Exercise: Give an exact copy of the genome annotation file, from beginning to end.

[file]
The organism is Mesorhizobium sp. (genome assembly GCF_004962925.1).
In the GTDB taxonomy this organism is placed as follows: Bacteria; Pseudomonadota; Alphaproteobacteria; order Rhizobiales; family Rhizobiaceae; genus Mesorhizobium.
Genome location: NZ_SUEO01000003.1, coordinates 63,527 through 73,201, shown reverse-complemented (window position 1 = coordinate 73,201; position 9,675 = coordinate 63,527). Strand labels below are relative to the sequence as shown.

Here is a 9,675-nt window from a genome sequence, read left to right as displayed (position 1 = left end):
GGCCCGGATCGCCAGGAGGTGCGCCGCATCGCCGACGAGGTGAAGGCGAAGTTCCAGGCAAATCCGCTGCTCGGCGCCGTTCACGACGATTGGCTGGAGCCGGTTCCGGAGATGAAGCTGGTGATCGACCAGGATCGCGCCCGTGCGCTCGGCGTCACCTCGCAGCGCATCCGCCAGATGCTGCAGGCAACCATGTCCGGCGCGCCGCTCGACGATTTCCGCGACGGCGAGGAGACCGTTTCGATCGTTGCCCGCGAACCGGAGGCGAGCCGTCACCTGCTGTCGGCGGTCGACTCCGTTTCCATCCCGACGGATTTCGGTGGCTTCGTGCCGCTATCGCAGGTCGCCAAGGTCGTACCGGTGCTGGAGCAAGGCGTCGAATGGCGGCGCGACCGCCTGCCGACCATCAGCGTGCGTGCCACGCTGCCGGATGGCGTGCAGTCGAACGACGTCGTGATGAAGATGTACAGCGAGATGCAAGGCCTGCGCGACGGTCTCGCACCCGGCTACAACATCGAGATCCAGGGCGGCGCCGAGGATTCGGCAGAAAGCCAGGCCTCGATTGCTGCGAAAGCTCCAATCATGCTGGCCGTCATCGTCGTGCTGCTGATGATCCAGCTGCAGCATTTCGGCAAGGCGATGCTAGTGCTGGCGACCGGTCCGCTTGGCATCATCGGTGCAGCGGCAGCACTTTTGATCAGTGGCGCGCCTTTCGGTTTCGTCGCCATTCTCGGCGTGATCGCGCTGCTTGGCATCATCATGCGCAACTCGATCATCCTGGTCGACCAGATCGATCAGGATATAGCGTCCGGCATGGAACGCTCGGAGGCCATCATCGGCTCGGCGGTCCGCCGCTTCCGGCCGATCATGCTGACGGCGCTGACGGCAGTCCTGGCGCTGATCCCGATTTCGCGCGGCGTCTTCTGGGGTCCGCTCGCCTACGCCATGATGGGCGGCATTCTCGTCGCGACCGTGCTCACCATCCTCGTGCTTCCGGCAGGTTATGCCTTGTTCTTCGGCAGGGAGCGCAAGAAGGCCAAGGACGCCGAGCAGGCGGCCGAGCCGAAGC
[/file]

The organism is Mesorhizobium sp. (genome assembly GCF_004962925.1).
In the GTDB taxonomy this organism is placed as follows: Bacteria; Pseudomonadota; Alphaproteobacteria; order Rhizobiales; family Rhizobiaceae; genus Mesorhizobium.
Genome location: NZ_SUEO01000003.1, coordinates 63,527 through 73,201, shown reverse-complemented (window position 1 = coordinate 73,201; position 9,675 = coordinate 63,527). Strand labels below are relative to the sequence as shown.

Here is a 9,675-nt window from a genome sequence, read left to right as displayed (position 1 = left end):
GGCCCGGATCGCCAGGAGGTGCGCCGCATCGCCGACGAGGTGAAGGCGAAGTTCCAGGCAAATCCGCTGCTCGGCGCCGTTCACGACGATTGGCTGGAGCCGGTTCCGGAGATGAAGCTGGTGATCGACCAGGATCGCGCCCGTGCGCTCGGCGTCACCTCGCAGCGCATCCGCCAGATGCTGCAGGCAACCATGTCCGGCGCGCCGCTCGACGATTTCCGCGACGGCGAGGAGACCGTTTCGATCGTTGCCCGCGAACCGGAGGCGAGCCGTCACCTGCTGTCGGCGGTCGACTCCGTTTCCATCCCGACGGATTTCGGTGGCTTCGTGCCGCTATCGCAGGTCGCCAAGGTCGTACCGGTGCTGGAGCAAGGCGTCGAATGGCGGCGCGACCGCCTGCCGACCATCAGCGTGCGTGCCACGCTGCCGGATGGCGTGCAGTCGAACGACGTCGTGATGAAGATGTACAGCGAGATGCAAGGCCTGCGCGACGGTCTCGCACCCGGCTACAACATCGAGATCCAGGGCGGCGCCGAGGATTCGGCAGAAAGCCAGGCCTCGATTGCTGCGAAAGCTCCAATCATGCTGGCCGTCATCGTCGTGCTGCTGATGATCCAGCTGCAGCATTTCGGCAAGGCGATGCTAGTGCTGGCGACCGGTCCGCTTGGCATCATCGGTGCAGCGGCAGCACTTTTGATCAGTGGCGCGCCTTTCGGTTTCGTCGCCATTCTCGGCGTGATCGCGCTGCTTGGCATCATCATGCGCAACTCGATCATCCTGGTCGACCAGATCGATCAGGATATAGCGTCCGGCATGGAACGCTCGGAGGCCATCATCGGCTCGGCGGTCCGCCGCTTCCGGCCGATCATGCTGACGGCGCTGACGGCAGTCCTGGCGCTGATCCCGATTTCGCGCGGCGTCTTCTGGGGTCCGCTCGCCTACGCCATGATGGGCGGCATTCTCGTCGCGACCGTGCTCACCATCCTCGTGCTTCCGGCAGGTTATGCCTTGTTCTTCGGCAGGGAGCGCAAGAAGGCCAAGGACGCCGAGCAGGCGGCCGAGCCGAAGC